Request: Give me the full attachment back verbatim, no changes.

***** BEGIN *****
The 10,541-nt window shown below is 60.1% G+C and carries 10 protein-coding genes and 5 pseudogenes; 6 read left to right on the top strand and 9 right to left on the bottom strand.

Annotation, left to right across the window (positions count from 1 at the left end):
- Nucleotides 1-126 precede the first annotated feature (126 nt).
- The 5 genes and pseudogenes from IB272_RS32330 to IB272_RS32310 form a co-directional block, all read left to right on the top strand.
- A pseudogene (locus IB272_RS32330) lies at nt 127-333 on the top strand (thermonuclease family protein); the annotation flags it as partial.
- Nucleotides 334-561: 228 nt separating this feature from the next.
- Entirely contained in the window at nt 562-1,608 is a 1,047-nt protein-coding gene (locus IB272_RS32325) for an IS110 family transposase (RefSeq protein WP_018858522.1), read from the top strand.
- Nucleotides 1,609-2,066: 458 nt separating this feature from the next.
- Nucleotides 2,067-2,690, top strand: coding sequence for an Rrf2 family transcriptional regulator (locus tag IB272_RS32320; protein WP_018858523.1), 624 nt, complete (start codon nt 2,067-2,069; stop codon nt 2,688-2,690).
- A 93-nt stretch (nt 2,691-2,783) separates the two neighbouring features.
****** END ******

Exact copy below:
The 10,541-nt window shown below is 60.1% G+C and carries 10 protein-coding genes and 5 pseudogenes; 6 read left to right on the top strand and 9 right to left on the bottom strand.

Annotation, left to right across the window (positions count from 1 at the left end):
- Nucleotides 1-126 precede the first annotated feature (126 nt).
- The 5 genes and pseudogenes from IB272_RS32330 to IB272_RS32310 form a co-directional block, all read left to right on the top strand.
- A pseudogene (locus IB272_RS32330) lies at nt 127-333 on the top strand (thermonuclease family protein); the annotation flags it as partial.
- Nucleotides 334-561: 228 nt separating this feature from the next.
- Entirely contained in the window at nt 562-1,608 is a 1,047-nt protein-coding gene (locus IB272_RS32325) for an IS110 family transposase (RefSeq protein WP_018858522.1), read from the top strand.
- Nucleotides 1,609-2,066: 458 nt separating this feature from the next.
- Nucleotides 2,067-2,690, top strand: coding sequence for an Rrf2 family transcriptional regulator (locus tag IB272_RS32320; protein WP_018858523.1), 624 nt, complete (start codon nt 2,067-2,069; stop codon nt 2,688-2,690).
- A 93-nt stretch (nt 2,691-2,783) separates the two neighbouring features.